New York-based photographer Stefan Falke began working on his long-term documentary project about a stilt-walking school in Trinidad in the late’ 90s. The main purpose of the Keylemanjahro School of Art & Culture founded by “Dragon” Glen de Souza is to keep children off the streets and away from drugs. Falke, fascinated by the efforts of the school’s founder and his young students, continued to travel to Trinidad over seven years and became a fixture at the school. He’s involvement resulted in the photo essay “MOKO JUMBIES: The Dancing Spirits of Trinidad” exhibited at the photo journalism festival in Perpignan, France, and a book published in New York with the same name by Pointed Leaf Press.
Kwasi Lyons tries to identify his stilts by the sneakers, which have been glued onto the stilts. Each child is asked to supply his or her own shoes, which is sometimes a sacrifice for the parents.
In Cocorite, Rodney Barrow dons a variation of the traditional Midnight Robber costume, designed by the Mexican artist Laura Anderson Barbata.
Dragon Glen De Souza’s 2-year-old son Mutawakkil is the youngest MokoJumbie in the yard. He loves to be on stilts as he watches the older students, who in turn teach and protect him. His mother Luanna Williams, left, herself an experienced Moko Jumbie, always stays close.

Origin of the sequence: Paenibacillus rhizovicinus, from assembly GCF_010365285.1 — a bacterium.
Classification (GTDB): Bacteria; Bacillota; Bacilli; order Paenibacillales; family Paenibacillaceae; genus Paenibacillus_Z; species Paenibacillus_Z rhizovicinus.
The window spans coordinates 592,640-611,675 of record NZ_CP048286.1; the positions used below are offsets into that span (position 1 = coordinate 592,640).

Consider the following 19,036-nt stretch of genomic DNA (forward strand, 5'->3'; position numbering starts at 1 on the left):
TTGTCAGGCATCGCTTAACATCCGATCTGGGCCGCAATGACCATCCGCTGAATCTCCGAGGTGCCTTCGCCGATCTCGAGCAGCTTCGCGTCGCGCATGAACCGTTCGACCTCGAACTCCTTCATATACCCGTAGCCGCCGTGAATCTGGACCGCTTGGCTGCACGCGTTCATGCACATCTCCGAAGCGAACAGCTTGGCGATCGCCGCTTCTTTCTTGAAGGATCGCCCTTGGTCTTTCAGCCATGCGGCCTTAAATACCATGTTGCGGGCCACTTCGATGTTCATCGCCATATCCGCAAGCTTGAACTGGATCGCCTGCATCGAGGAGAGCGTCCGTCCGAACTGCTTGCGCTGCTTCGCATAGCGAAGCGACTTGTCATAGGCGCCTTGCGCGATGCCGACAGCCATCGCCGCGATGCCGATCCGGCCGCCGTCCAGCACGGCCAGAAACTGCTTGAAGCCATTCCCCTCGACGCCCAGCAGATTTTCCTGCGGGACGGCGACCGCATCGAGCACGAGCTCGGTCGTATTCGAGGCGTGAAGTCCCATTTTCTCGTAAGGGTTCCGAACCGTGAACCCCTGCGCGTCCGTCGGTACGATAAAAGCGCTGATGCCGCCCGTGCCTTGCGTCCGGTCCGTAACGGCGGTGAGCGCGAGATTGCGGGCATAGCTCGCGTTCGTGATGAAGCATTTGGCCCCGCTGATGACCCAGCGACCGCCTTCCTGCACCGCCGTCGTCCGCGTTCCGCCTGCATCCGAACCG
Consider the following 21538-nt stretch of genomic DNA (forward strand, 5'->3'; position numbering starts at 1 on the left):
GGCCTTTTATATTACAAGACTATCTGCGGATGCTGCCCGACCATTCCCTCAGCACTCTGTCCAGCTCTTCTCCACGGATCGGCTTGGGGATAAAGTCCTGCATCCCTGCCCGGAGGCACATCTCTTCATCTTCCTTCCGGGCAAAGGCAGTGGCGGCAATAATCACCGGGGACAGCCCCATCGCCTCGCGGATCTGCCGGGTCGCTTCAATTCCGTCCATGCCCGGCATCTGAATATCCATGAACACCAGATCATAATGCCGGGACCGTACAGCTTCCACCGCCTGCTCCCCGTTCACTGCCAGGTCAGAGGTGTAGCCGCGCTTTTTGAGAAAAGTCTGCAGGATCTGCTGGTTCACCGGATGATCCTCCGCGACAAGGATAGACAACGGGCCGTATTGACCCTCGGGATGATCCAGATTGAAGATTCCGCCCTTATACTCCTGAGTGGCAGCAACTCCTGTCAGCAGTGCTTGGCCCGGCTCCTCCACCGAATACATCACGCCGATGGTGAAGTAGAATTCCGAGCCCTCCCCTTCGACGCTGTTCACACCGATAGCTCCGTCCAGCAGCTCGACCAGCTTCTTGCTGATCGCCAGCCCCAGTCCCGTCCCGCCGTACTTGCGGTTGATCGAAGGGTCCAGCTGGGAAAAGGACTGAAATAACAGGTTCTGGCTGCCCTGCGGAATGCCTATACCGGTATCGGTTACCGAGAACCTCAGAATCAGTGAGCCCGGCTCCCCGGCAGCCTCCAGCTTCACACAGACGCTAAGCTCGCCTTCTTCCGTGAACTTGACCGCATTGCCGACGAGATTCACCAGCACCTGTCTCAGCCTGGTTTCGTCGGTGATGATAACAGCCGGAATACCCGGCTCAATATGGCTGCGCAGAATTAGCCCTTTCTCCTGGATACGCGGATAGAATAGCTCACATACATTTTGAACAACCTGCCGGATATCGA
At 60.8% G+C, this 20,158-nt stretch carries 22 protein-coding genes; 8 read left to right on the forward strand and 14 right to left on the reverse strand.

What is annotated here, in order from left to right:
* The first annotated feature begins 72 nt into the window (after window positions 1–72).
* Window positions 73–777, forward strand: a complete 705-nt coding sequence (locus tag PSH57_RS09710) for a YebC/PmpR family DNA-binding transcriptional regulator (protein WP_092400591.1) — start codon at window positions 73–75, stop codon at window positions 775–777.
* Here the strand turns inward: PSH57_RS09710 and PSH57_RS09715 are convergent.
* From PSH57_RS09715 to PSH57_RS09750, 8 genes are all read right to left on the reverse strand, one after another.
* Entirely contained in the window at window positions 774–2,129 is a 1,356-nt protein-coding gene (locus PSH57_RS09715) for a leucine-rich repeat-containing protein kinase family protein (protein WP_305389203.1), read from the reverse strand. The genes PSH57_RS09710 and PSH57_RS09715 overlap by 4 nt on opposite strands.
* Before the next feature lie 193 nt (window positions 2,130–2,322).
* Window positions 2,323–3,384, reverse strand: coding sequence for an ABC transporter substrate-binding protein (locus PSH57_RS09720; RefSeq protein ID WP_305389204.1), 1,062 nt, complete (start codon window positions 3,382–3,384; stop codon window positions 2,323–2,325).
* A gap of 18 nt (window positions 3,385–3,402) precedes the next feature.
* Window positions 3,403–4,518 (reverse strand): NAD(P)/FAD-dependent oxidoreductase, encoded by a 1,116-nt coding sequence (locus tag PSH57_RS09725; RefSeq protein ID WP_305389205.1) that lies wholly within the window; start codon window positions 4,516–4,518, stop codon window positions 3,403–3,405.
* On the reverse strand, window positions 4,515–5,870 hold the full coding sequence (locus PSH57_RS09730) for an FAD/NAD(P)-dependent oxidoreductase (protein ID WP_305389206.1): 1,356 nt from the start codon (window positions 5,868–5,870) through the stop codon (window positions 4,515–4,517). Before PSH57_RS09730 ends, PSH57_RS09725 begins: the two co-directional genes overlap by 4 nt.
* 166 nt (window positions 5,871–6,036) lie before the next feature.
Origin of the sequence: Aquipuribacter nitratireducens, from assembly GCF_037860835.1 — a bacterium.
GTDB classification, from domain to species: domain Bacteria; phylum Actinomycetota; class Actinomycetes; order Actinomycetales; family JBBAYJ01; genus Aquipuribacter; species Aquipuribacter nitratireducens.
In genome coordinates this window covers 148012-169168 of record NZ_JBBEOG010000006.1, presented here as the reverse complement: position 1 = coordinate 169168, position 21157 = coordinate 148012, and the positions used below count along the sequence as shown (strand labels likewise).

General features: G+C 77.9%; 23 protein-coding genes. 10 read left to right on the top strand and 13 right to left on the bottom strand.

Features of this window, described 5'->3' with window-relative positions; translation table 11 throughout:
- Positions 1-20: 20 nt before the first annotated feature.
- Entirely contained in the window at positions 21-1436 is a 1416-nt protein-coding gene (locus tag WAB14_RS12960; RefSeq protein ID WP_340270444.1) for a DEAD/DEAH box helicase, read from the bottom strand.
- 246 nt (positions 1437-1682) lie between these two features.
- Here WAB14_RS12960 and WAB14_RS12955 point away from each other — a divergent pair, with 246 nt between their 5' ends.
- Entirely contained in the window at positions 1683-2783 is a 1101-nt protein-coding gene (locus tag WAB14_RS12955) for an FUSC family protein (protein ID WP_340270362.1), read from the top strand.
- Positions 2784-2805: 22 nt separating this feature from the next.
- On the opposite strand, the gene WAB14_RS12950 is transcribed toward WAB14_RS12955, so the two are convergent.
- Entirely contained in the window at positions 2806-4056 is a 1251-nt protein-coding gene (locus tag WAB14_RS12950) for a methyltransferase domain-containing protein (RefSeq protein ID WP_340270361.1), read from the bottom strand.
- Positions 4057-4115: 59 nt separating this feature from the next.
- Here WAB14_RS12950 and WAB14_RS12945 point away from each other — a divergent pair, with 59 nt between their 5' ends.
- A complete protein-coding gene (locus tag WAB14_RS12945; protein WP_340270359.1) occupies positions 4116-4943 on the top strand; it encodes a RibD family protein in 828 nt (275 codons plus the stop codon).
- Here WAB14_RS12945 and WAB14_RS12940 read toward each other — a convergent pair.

Rodney Barrow practices the choreography for his portrayal of the Midnight Robber in a back alley in Cocorite. Costume design by Laura Anderson Barbata.
Rodney Barrow – right -, in his custom-made White Bat costume, deploys his fabric wings in front of John Sterling, who is testing his Jumbie Bat gear as the rays of the setting sun outline the stunning shapes of the 20-foot wingspan. Costume design by Laura Anderson Barbata.
Jameel Neptune dances in anticipation of being part of the Midnight Robber section of the Keylemanjahro School during the Junior Carnival.
Students practice Limbo dancing and jumps in the yard. When two students lift one leg towards each other and hold onto it, another child can move below the legs Limbo style. Only experienced Moko Jumbies can perform this difficult dance.
Melissa Brown is raised onto her stilts by Chester Bacchus and Roland Williams.
Stefan Falke lives in Brooklyn, New York, and is currently trying to find funding for his latest project “La Frontera: Artists along the US Mexican Border.” Believing in the importance of showing the vibrant cultural activities in a region that the international media only reports about when violent crimes are committed, he plans to travel the entire length of the border to photograph artists. To learn more about Falke’s latest works visit: www.stefanfalke.com.